Starting a business on your own can seem overwhelming. An alternative has always been a franchise investment. You pay a fee and in return receive a turnkey operation. It sounds so simple and risk-free. The truth is that whether you choose to go on your own or buy a franchise, there are risks to be addressed.
The big question: Can you make money?
While a big reason you are starting, buying or becoming a franchise business may be the opportunity and challenge to work for yourself, this is your new job and you want to be paid. A vital question is whether the company can generate profits and cash. This is where a business plan becomes a useful tool in determining how much cash you need to invest up-front and when you expect to see cash returns.
There are two parts to the cash question:
First, what do you need to spend before opening the business? This may include office or warehouse space; security deposits; furniture and equipment; legal and accounting fees; licenses, and maybe some initial salaries. This is the initial capital requirement and is funded from personal resources and borrowed money.
Secondly, how much will you make once you "open the doors"? To figure this out, you will need to create a forecasted income statement. This will show how much revenue should be generated, what expenses you will incur and the cash that is left over. The franchisor may be able to help with this and show you a "typical" operation. Without the franchisor, you will need to do more research.
A projection for a new business is always the sum of many assumptions. A critical eye is important. Can you really generate revenues quickly or will it take time to build the business? Do you have all the expenses accounted for? Perspective is important here as well: too positive, and you think you are printing money; too negative, and you decide to scrap the idea. The right answer may show a modest profit, but the need to closely watch expenses.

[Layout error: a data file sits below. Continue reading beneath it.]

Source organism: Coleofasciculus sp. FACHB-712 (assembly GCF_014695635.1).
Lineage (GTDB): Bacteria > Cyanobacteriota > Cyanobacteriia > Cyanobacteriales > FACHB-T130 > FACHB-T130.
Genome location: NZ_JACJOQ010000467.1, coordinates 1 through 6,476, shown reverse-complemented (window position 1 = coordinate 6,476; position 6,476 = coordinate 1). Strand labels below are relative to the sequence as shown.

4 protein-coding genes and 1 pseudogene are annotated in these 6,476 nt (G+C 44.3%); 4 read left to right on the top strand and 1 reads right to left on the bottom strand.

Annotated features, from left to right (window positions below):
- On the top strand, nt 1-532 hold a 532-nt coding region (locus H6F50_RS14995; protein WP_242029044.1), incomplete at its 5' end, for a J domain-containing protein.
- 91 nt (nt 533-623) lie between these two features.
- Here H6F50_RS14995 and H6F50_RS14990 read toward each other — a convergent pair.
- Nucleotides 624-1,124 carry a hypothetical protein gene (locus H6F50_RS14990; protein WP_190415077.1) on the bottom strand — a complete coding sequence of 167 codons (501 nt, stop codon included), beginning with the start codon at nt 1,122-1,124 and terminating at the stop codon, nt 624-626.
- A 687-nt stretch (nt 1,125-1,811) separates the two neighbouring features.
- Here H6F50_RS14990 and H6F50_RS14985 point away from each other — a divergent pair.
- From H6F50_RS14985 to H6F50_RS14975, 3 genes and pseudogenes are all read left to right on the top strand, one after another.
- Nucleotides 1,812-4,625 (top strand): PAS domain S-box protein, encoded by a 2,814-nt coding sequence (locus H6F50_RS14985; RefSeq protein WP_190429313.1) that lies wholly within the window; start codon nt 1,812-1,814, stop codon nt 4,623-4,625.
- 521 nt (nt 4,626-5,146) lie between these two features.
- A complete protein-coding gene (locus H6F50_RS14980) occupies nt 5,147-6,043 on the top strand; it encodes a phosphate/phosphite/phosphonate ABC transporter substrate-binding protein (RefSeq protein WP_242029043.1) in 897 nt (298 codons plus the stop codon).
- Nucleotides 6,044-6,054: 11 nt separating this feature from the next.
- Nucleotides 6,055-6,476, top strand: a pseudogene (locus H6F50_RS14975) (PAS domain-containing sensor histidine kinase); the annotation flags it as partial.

Some advice about franchise fees
The franchisor typically charges a buy-in (franchise) fee and then ongoing (royalty and marketing) fees based upon revenues. The franchise fee is for the start-up advice and the privilege of being a part of their operation. This fee is separate from the other start-up costs you will incur. This is a part of the initial investment. This money comes from the owner(s). It may be funded by savings, friends and family, or a bank loan.
The royalty and marketing fees typically range from 6% to 12%. These fees are charged regardless of the monthly revenues. You will pay these monthly fees in good months and in bad. Often they are paid weekly by a draw from your company bank account. This is money for the franchisor and an expense to the franchise.
Assuming a 10% fee, this can be expensive and difficult if you are not achieving targeted revenues. My suggestion is to negotiate a floor on these fees so if revenues drop to the level where you are forecasting a loss, franchise and marketing fees are not due.
As for marketing fees, be aware of the franchise marketing plan. If it is a large and established franchise, there will be many locations paying into the marketing fund. A small or newer franchisor may not have the same level of marketing dollars. More dollars may equal more marketing benefit for the individual franchise.
o Understand the investment needed to get your business started.
o At a minimum, forecast revenue, expenses and cash profits.
o Be sure you understand your ongoing obligation to pay franchise fees and the benefit you expect to receive from the franchisor.
Starting a new business is always the beginning of a great adventure. The initial planning will help to defray the inevitable surprises you will find along the way.